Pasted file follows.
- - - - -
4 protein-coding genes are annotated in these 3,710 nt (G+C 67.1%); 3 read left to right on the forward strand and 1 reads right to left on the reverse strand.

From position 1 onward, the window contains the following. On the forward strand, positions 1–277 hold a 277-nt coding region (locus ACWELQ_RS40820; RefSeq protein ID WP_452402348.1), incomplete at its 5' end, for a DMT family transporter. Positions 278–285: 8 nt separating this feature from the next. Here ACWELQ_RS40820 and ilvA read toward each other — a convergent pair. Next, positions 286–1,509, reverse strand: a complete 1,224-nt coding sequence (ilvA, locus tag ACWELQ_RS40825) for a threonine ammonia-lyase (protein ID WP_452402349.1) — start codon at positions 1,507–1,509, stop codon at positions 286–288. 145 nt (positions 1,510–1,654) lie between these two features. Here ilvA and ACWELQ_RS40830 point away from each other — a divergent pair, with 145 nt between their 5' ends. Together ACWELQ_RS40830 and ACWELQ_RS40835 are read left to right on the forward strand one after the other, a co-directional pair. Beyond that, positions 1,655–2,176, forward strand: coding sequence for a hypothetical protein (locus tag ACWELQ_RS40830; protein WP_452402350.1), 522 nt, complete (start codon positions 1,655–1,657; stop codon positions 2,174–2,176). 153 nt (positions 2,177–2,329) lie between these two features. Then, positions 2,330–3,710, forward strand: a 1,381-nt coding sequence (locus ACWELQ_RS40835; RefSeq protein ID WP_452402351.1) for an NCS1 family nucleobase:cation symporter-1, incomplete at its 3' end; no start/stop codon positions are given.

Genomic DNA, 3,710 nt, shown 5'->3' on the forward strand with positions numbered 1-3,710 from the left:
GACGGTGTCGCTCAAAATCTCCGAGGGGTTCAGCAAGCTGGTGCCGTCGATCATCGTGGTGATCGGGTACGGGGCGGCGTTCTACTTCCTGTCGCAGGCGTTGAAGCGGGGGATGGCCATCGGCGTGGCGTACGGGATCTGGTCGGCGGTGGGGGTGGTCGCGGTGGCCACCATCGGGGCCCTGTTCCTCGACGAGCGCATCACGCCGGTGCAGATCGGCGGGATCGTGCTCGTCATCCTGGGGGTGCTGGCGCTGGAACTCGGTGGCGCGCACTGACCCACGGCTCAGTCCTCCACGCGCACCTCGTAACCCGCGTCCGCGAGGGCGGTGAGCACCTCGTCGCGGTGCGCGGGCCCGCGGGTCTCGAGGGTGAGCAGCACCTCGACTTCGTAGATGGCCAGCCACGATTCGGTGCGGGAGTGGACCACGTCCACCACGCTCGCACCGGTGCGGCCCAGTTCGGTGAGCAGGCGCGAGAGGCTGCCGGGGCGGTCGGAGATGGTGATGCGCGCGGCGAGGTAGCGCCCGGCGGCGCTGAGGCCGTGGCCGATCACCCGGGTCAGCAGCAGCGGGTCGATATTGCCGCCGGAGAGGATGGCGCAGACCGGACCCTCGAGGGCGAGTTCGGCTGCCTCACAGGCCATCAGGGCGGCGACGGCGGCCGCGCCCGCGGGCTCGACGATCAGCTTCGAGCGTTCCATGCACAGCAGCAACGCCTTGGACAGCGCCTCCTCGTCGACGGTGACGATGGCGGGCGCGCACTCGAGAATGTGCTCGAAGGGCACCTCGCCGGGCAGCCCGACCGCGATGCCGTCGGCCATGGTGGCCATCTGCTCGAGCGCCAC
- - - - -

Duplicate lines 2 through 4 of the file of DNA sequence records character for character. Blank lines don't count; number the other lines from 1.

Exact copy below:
From position 1 onward, the window contains the following. On the forward strand, positions 1–277 hold a 277-nt coding region (locus ACWELQ_RS40820; RefSeq protein ID WP_452402348.1), incomplete at its 5' end, for a DMT family transporter. Positions 278–285: 8 nt separating this feature from the next. Here ACWELQ_RS40820 and ilvA read toward each other — a convergent pair. Next, positions 286–1,509, reverse strand: a complete 1,224-nt coding sequence (ilvA, locus tag ACWELQ_RS40825) for a threonine ammonia-lyase (protein ID WP_452402349.1) — start codon at positions 1,507–1,509, stop codon at positions 286–288. 145 nt (positions 1,510–1,654) lie between these two features. Here ilvA and ACWELQ_RS40830 point away from each other — a divergent pair, with 145 nt between their 5' ends. Together ACWELQ_RS40830 and ACWELQ_RS40835 are read left to right on the forward strand one after the other, a co-directional pair. Beyond that, positions 1,655–2,176, forward strand: coding sequence for a hypothetical protein (locus tag ACWELQ_RS40830; protein WP_452402350.1), 522 nt, complete (start codon positions 1,655–1,657; stop codon positions 2,174–2,176). 153 nt (positions 2,177–2,329) lie between these two features. Then, positions 2,330–3,710, forward strand: a 1,381-nt coding sequence (locus ACWELQ_RS40835; RefSeq protein ID WP_452402351.1) for an NCS1 family nucleobase:cation symporter-1, incomplete at its 3' end; no start/stop codon positions are given.

Genomic DNA, 3,710 nt, shown 5'->3' on the forward strand with positions numbered 1-3,710 from the left:
GACGGTGTCGCTCAAAATCTCCGAGGGGTTCAGCAAGCTGGTGCCGTCGATCATCGTGGTGATCGGGTACGGGGCGGCGTTCTACTTCCTGTCGCAGGCGTTGAAGCGGGGGATGGCCATCGGCGTGGCGTACGGGATCTGGTCGGCGGTGGGGGTGGTCGCGGTGGCCACCATCGGGGCCCTGTTCCTCGACGAGCGCATCACGCCGGTGCAGATCGGCGGGATCGTGCTCGTCATCCTGGGGGTGCTGGCGCTGGAACTCGGTGGCGCGCACTGACCCACGGCTCAGTCCTCCACGCGCACCTCGTAACCCGCGTCCGCGAGGGCGGTGAGCACCTCGTCGCGGTGCGCGGGCCCGCGGGTCTCGAGGGTGAGCAGCACCTCGACTTCGTAGATGGCCAGCCACGATTCGGTGCGGGAGTGGACCACGTCCACCACGCTCGCACCGGTGCGGCCCAGTTCGGTGAGCAGGCGCGAGAGGCTGCCGGGGCGGTCGGAGATGGTGATGCGCGCGGCGAGGTAGCGCCCGGCGGCGCTGAGGCCGTGGCCGATCACCCGGGTCAGCAGCAGCGGGTCGATATTGCCGCCGGAGAGGATGGCGCAGACCGGACCCTCGAGGGCGAGTTCGGCTGCCTCACAGGCCATCAGGGCGGCGACGGCGGCCGCGCCCGCGGGCTCGACGATCAGCTTCGAGCGTTCCATGCACAGCAGCAACGCCTTGGACAGCGCCTCCTCGTCGACGGTGACGATGGCGGGCGCGCACTCGAGAATGTGCTCGAAGGGCACCTCGCCGGGCAGCCCGACCGCGATGCCGTCGGCCATGGTGGCCATCTGCTCGAGCGCCAC